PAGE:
Tuesday, January 01, 2008

End of an Era

Joelle Buffa, Farallons Refuge Manager for US Fish and Wildlife Service for the past 13 years, is moving on to a new job.

Joelle took the ragtag, limping island facilities where electricity was rare, North Landing a crushing hazard, and water tasted strongly of gull, and she improved every aspect of island life and operations. To list her extensive improvements would take many pages, but a short list of the major projects includes:
Replacing cranky and breakdown plagued generators with 3 new gensets and installing a huge solar power system. Demolishing the ancient, defunct north landing crane and installing a new crane, stairs and landing decks including a new Zodiac. When the Coast Guard suddenly stopped delivering water, she revitalized the 100-year-old rainwater collection system and installed multiple filters, ozone and UV treatment. Replacing the tiny Boston whaler we used for east landing with a burly SAFE boat that vastly enlarged the landing possibilities. Remodeling the Murre house interior and replacing windows and exterior siding for both houses. Rebuilding the dry-stacked masonry lighthouse trail. And more.

Joelle has always worked overtime to protect these unique islands and their precious natural resources. The wildlife has always been her first priority, but a close second was always our safety and comfort. The biologists and interns of the Farallon Program at PRBO Conservation Science have all benefited from Joelle's tireless energy and passion for these islands, and she accomplished all of this without a boat.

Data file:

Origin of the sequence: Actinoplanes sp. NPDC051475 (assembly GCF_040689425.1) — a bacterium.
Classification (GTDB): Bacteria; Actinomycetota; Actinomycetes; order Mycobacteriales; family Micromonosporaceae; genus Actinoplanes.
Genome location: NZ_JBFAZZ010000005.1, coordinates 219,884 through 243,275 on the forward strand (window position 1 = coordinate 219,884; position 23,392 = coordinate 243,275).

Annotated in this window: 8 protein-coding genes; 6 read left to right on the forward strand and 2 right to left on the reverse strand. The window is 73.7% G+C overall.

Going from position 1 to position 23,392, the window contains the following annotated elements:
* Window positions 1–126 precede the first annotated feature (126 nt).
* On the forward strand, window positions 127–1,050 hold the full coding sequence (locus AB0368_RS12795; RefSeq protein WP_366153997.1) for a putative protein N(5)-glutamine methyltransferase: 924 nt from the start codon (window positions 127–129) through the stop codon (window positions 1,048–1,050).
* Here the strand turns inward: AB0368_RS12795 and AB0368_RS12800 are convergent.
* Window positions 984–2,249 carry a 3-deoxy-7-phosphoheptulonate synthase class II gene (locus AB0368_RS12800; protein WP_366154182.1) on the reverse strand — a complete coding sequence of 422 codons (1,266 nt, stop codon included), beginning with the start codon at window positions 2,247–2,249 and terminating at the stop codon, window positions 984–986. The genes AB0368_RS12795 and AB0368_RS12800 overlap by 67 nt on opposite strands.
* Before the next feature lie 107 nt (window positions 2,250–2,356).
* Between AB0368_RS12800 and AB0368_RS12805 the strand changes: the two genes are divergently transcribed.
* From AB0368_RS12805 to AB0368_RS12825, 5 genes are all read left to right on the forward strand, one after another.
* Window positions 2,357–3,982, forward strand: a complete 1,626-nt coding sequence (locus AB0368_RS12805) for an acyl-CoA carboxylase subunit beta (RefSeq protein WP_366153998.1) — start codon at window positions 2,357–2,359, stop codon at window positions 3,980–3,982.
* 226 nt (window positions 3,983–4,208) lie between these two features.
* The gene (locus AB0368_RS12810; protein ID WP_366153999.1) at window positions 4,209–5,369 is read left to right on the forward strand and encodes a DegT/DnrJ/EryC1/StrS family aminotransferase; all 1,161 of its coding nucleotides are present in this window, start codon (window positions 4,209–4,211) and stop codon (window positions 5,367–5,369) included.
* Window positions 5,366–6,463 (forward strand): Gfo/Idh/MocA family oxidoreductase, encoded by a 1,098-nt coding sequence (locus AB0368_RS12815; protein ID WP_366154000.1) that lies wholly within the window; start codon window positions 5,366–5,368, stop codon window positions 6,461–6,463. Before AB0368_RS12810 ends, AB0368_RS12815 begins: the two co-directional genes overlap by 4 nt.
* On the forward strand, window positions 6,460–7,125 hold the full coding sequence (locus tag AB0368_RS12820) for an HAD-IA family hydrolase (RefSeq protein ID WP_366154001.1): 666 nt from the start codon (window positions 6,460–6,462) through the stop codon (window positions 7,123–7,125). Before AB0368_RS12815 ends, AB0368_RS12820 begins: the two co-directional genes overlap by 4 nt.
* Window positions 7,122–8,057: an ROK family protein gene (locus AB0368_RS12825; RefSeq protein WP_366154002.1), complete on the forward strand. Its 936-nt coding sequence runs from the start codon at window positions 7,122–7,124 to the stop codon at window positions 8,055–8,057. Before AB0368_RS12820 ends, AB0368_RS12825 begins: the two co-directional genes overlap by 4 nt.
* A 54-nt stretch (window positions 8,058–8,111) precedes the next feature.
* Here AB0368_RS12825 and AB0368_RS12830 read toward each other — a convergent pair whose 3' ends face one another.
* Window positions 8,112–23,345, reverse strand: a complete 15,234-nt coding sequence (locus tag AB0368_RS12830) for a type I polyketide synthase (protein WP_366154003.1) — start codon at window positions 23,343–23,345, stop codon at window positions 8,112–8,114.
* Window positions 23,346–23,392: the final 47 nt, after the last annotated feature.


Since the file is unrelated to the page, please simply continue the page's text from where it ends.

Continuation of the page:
Thank you Joelle, we'll miss you, but will continue to enjoy your legacy for many years.

One last token of Joelle's affection (and her desire to give everything a nickname) was the rechristening of the two houses on the island as 'Murre' and 'Salamander' after two of her favorite island denizens. Accompanying the new names were beautiful original artwork that now adorn the front doors.

1 comment:

Henry Accord said...

In a previous article you said you had problems with water, but I notice in the photograph that a plastic water bottle is present AND a fire. Both of these can help with the water situation.

First, plastic water bottles offer a durable way to transport water to the island.

Second, you can get some ocean water and burn it until it boils. Then you can burn this water and collect it using a tarp over the burning vessel. This will result in freshwater.